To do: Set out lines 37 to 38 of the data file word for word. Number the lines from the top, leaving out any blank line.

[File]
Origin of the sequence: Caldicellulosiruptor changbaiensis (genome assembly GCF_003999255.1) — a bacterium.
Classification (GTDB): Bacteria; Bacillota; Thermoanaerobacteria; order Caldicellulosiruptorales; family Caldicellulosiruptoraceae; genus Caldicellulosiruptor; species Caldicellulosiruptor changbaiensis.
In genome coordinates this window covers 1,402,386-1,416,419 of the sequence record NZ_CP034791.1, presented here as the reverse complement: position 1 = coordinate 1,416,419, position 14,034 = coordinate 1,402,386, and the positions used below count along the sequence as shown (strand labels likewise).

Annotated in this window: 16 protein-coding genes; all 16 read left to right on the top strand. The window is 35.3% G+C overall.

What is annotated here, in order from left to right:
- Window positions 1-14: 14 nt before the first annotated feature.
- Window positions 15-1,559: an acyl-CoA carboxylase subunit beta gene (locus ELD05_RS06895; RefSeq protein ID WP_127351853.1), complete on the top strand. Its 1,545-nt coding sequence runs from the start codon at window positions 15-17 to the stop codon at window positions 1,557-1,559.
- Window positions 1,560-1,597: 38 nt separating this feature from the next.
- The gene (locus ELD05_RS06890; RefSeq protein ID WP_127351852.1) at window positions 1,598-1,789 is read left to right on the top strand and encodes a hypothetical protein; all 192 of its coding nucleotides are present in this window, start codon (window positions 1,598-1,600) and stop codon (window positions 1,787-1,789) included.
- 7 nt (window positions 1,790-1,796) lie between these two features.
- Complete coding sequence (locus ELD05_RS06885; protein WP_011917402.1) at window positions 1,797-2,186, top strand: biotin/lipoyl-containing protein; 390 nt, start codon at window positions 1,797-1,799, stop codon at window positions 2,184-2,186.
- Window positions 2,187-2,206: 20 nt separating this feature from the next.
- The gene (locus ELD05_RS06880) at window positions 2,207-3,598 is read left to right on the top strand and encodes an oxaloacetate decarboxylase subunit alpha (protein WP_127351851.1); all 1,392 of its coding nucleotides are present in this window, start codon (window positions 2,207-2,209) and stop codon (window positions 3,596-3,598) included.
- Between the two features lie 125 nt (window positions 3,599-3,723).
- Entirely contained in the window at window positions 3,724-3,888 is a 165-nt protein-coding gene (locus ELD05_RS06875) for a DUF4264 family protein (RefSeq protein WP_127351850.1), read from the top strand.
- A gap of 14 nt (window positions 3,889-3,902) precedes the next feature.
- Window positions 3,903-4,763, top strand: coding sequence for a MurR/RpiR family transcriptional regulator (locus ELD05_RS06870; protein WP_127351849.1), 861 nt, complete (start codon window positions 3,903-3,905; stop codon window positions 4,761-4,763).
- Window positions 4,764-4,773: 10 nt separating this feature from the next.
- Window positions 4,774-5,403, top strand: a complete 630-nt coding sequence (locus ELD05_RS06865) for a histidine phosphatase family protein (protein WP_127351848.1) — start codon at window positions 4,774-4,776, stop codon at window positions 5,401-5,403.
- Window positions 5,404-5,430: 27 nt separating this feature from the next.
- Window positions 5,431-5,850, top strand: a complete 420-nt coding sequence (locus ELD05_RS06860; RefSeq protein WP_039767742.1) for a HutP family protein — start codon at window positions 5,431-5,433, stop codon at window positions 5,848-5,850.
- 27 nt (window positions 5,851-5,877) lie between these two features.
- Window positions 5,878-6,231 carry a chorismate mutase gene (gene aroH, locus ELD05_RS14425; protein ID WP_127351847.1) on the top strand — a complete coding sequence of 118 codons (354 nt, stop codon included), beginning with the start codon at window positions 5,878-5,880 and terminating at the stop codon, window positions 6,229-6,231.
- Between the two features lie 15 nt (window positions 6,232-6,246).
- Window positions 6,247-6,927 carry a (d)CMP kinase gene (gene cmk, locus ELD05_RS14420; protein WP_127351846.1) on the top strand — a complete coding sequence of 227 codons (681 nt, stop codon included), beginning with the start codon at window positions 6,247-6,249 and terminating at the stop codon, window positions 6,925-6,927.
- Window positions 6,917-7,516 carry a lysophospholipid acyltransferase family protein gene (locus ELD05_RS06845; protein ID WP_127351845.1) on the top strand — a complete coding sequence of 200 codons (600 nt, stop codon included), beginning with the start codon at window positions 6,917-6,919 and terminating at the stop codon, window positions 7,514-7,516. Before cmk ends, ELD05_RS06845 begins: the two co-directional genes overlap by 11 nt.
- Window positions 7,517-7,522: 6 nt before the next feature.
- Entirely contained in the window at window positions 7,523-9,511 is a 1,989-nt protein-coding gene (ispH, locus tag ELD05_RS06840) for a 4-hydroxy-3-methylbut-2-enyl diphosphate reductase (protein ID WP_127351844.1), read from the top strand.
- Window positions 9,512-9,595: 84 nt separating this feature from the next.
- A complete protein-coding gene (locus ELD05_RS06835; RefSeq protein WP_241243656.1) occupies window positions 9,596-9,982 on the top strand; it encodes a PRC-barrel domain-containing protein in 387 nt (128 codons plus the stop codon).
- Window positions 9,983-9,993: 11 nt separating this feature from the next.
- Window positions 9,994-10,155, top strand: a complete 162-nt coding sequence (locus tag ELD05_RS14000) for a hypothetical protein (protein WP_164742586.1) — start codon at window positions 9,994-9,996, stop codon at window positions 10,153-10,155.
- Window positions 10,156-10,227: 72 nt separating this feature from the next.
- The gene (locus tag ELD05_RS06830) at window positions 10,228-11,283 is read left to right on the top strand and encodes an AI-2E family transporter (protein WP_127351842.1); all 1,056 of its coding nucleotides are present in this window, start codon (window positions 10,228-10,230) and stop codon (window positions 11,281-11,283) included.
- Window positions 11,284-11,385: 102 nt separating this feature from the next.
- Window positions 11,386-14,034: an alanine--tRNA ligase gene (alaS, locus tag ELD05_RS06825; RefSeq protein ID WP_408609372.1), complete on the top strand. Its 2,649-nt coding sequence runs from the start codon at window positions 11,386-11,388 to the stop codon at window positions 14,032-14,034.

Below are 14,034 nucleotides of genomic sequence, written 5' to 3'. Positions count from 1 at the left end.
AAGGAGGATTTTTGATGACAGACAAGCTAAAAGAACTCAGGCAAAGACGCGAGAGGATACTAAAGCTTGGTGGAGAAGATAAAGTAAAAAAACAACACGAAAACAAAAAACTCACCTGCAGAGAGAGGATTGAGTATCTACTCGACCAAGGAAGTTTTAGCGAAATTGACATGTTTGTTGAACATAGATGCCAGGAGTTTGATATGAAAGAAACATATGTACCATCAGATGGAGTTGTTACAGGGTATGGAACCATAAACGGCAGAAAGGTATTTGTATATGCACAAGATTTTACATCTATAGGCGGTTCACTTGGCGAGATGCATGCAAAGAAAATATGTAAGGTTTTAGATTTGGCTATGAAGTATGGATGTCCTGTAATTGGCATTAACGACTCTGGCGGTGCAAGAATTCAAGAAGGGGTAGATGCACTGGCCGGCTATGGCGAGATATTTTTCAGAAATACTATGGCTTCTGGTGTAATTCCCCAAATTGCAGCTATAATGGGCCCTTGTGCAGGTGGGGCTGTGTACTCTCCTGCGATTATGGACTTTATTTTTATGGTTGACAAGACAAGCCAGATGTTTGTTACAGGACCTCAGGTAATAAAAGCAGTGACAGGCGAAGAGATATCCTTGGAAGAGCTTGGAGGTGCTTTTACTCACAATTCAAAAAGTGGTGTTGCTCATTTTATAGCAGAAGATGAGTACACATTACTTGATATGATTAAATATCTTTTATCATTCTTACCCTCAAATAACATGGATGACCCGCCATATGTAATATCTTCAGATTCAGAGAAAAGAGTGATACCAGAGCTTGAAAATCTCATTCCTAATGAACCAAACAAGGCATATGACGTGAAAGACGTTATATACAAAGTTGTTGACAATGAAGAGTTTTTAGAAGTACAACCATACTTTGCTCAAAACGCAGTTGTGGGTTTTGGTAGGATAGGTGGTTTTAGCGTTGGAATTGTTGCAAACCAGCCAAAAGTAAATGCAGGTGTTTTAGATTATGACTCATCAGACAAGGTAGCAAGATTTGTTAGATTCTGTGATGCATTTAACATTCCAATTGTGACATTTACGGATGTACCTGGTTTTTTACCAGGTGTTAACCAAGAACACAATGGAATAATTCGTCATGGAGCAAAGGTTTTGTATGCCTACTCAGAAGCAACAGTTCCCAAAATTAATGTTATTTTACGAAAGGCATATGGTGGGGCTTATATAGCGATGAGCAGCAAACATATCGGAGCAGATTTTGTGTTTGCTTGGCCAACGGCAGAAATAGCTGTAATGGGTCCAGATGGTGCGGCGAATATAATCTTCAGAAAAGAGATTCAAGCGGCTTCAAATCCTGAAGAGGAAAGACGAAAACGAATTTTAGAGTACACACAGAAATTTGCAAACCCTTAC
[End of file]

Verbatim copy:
Below are 14,034 nucleotides of genomic sequence, written 5' to 3'. Positions count from 1 at the left end.
AAGGAGGATTTTTGATGACAGACAAGCTAAAAGAACTCAGGCAAAGACGCGAGAGGATACTAAAGCTTGGTGGAGAAGATAAAGTAAAAAAACAACACGAAAACAAAAAACTCACCTGCAGAGAGAGGATTGAGTATCTACTCGACCAAGGAAGTTTTAGCGAAATTGACATGTTTGTTGAACATAGATGCCAGGAGTTTGATATGAAAGAAACATATGTACCATCAGATGGAGTTGTTACAGGGTATGGAACCATAAACGGCAGAAAGGTATTTGTATATGCACAAGATTTTACATCTATAGGCGGTTCACTTGGCGAGATGCATGCAAAGAAAATATGTAAGGTTTTAGATTTGGCTATGAAGTATGGATGTCCTGTAATTGGCATTAACGACTCTGGCGGTGCAAGAATTCAAGAAGGGGTAGATGCACTGGCCGGCTATGGCGAGATATTTTTCAGAAATACTATGGCTTCTGGTGTAATTCCCCAAATTGCAGCTATAATGGGCCCTTGTGCAGGTGGGGCTGTGTACTCTCCTGCGATTATGGACTTTATTTTTATGGTTGACAAGACAAGCCAGATGTTTGTTACAGGACCTCAGGTAATAAAAGCAGTGACAGGCGAAGAGATATCCTTGGAAGAGCTTGGAGGTGCTTTTACTCACAATTCAAAAAGTGGTGTTGCTCATTTTATAGCAGAAGATGAGTACACATTACTTGATATGATTAAATATCTTTTATCATTCTTACCCTCAAATAACATGGATGACCCGCCATATGTAATATCTTCAGATTCAGAGAAAAGAGTGATACCAGAGCTTGAAAATCTCATTCCTAATGAACCAAACAAGGCATATGACGTGAAAGACGTTATATACAAAGTTGTTGACAATGAAGAGTTTTTAGAAGTACAACCATACTTTGCTCAAAACGCAGTTGTGGGTTTTGGTAGGATAGGTGGTTTTAGCGTTGGAATTGTTGCAAACCAGCCAAAAGTAAATGCAGGTGTTTTAGATTATGACTCATCAGACAAGGTAGCAAGATTTGTTAGATTCTGTGATGCATTTAACATTCCAATTGTGACATTTACGGATGTACCTGGTTTTTTACCAGGTGTTAACCAAGAACACAATGGAATAATTCGTCATGGAGCAAAGGTTTTGTATGCCTACTCAGAAGCAACAGTTCCCAAAATTAATGTTATTTTACGAAAGGCATATGGTGGGGCTTATATAGCGATGAGCAGCAAACATATCGGAGCAGATTTTGTGTTTGCTTGGCCAACGGCAGAAATAGCTGTAATGGGTCCAGATGGTGCGGCGAATATAATCTTCAGAAAAGAGATTCAAGCGGCTTCAAATCCTGAAGAGGAAAGACGAAAACGAATTTTAGAGTACACACAGAAATTTGCAAACCCTTAC